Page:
“Fears of a bubble in educational spending are not without merit,” the Moody’s report said.

Using consumer credit data from Equifax, Moody’s noted the original borrowing amounts taken out by students have risen significantly over the past two years.

For-profit schools, which have much lower graduation rates than traditional colleges, have also grown rapidly.

Youth unemployment among those under the age of 24 has been much higher than the rest of the workforce — creating an even more pessimistic outlook for student loan repayment. In the U.S., it was over 15 percent for the first quarter of 2011, and is similarly problematic around the world.

However, the report notes there could be negative implications if people take out fewer loans, when that is their only means to attend college. In the short term, if fewer people pursue higher education and avoid student debt altogether, it would cause a drag on consumption. In the long term, a less educated workforce would put the U.S. at a disadvantage.

With the changes coming to student loans by the recent debt ceiling agreement, some college students will inevitably see even more debt by the time they graduate.

In the Budget Control Act of 2011, the agreement to raise the debt ceiling, subsidized federal student loans were put on the chopping block. Beginning next July, graduate and professional students — those who already have bachelor’s degrees and seek masters or doctorates — would be charged interest while in school. According to Finaid.org, this would potentially increase students’ total debt by graduation by 16 percent.

The cuts to federal student loans were redirected toward shoring up Pell Grants. After the details were announced, Pauline Abernathy, vice president of the Institute for College Access & Success, expressed concern for the more than nine million students who utilize Pell grants.

“Even with a Pell Grant, recipients are more than twice as likely as other students to have to take out student loans, and they graduate with significantly more debt than other students,” Abernathy said in a statement last week.

According to the Associated Press, the promise of further cuts from the “super committee” — formed as a result of the debt ceiling agreement — raises concerns of reductions in tax breaks to offset the cost of college and the low interest rates of federal student loans.

Pell Grants Are A Point of Contention for GOP

Conservatives angry over Pell Grant funding in Boehner debt bill

By Alexander Bolton – 07/28/11 06:13 PM ET The Hill

House conservatives who have stalled legislation to raise the national debt limit are angry that it includes $17 billion in supplemental spending for Pell Grants, which some compare to welfare.

Legislation crafted by House Speaker John Boehner (R-Ohio) to raise the debt limit by $900 billion would directly appropriate $9 billion for Pell Grants in 2012 and another $8 billion in 2013.
This has shocked some conservative House freshmen who say they were elected to cut spending, not increase it. Some House Republicans think of it as being akin to welfare.
“I really don’t understand why we’re increasing spending in a bill supposed to be cutting spending,” said Rep. Andy Harris, a freshman Republican from Maryland. “It was negotiated without the input of a lot of members.”

Harris has indicated to The Baltimore Sun that he will vote no.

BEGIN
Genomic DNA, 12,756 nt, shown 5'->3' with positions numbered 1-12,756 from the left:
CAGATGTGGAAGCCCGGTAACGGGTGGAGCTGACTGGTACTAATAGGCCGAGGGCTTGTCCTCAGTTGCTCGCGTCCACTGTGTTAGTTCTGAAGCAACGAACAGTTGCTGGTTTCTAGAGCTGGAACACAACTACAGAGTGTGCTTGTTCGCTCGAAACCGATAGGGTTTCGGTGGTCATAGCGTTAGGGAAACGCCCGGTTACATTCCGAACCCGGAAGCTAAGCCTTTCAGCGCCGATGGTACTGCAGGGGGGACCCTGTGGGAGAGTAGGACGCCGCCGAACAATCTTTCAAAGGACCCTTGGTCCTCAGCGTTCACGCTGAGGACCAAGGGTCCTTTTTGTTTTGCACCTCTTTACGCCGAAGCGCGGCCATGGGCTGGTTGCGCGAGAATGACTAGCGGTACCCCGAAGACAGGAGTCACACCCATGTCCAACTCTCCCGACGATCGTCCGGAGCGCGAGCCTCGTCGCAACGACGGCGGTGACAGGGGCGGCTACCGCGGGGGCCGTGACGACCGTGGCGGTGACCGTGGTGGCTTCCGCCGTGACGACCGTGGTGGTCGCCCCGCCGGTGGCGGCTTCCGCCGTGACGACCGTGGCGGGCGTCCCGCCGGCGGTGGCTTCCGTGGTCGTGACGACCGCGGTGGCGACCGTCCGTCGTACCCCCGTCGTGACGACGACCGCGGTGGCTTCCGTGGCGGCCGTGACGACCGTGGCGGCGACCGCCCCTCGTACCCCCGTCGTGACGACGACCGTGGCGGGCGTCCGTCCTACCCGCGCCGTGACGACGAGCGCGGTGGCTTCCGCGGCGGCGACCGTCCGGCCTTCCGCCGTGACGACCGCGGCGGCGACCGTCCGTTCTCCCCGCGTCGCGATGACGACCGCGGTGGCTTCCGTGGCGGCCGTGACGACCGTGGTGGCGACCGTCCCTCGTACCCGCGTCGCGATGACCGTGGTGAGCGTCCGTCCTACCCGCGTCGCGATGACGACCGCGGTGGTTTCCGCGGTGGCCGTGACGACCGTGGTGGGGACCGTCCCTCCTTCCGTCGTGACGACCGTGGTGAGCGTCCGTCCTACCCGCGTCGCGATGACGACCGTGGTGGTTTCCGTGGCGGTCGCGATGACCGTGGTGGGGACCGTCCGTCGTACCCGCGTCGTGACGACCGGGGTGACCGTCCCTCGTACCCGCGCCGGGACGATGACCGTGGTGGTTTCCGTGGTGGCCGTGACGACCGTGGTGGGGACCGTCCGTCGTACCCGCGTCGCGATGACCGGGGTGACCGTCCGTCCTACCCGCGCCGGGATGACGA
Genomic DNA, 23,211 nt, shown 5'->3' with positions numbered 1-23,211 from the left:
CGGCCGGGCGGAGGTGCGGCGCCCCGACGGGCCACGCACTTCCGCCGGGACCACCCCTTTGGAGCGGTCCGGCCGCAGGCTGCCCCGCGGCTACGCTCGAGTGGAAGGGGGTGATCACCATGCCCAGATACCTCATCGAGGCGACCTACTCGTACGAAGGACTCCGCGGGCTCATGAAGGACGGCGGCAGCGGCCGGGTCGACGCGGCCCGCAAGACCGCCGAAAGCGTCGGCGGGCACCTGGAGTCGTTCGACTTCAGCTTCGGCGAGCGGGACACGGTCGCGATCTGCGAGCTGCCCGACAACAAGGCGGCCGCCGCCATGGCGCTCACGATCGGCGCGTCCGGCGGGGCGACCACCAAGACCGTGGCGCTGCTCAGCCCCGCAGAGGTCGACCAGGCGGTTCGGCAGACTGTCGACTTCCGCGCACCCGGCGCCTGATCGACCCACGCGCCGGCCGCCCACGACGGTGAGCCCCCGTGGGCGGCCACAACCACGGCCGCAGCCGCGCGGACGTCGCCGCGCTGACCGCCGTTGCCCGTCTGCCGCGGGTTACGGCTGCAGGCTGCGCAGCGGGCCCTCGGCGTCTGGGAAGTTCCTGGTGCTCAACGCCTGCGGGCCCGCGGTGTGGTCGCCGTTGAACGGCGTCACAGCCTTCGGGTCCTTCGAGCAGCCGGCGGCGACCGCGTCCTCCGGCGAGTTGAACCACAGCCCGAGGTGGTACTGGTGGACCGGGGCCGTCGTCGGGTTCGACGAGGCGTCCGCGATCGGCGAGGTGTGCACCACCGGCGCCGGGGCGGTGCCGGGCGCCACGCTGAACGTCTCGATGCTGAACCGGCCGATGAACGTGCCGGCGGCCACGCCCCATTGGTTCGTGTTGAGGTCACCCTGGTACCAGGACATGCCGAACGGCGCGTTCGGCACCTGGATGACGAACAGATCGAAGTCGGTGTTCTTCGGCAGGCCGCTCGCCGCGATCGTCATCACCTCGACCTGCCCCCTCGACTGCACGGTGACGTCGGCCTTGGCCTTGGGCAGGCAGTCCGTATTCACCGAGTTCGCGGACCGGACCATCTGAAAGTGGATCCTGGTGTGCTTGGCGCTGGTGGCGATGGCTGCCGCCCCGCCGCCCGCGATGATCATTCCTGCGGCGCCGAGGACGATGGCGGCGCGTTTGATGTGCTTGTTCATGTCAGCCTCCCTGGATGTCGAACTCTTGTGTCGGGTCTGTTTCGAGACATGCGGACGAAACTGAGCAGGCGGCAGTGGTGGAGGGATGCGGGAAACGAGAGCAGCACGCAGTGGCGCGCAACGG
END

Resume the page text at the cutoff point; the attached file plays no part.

House Republican leaders say they included concessions to Democrats in efforts to forge a compromise that could pass both chambers.

“This is a compromise piece of legislation that was negotiated between the Speaker and the bipartisan leadership in the Senate,” House Majority Leader Eric Cantor (R-Va.) told reporters Thursday afternoon.

One major concession is the establishment of a select joint committee to assemble another deficit-reduction package later in the 112th Congress.

“The joint select committee is something that came from the Democrats. We don’t have all the cuts we like in this bill but we’re willing to compromise,” Cantor said.

The inclusion of the extra money for Pell Grants could cost Republican votes.

Rep. Denny Rehberg (R-Mont.) has compared Pell Grants to “welfare”.

“So you can go to college on Pell Grants — maybe I should not be telling anybody this because it’s turning out to be the welfare of the 21st century,” Rehberg told Blog Talk Radio in April. “You can go to school, collect your Pell Grants, get food stamps, low-income energy assistance, Section 8 housing, and all of a sudden we find ourselves subsidizing people that don’t have to graduate from college.”

Rehberg has not said how he will vote on Boehner’s bill.

Rep. Trent Franks (R-Ariz.), who has not revealed his position, said the Pell Grants have “been part of the discussion” among conservatives who are debating whether to support the bill.House GOP leaders postponed a vote on the plan Thursday evening because of opposition within their conference.

Funding Pell Grants has been a top priority for President Obama. In his 2012 budget blueprint, the president sought to preserve the maximum grant at nearly $5,550 a year.

How to Make College Cheaper

Coming from a liberal arts background, I’m not sure I would necessarily agree with everything prescribed here, but still an interesting read…

Better management would allow American universities to do more with less

Schumpeter Jul 7th 2011 | from the print edition THE ECONOMIST

DEREK BOK, a former president of Harvard, once observed that “universities share one characteristic with compulsive gamblers and exiled royalty: there is never enough money to satisfy their desires.” This is a bit hard on compulsive gamblers and exiled royals. America’s universities have raised their fees five times as fast as inflation over the past 30 years. Student debt in America exceeds credit-card debt. Yet still the universities keep sending begging letters to alumni and philanthropists.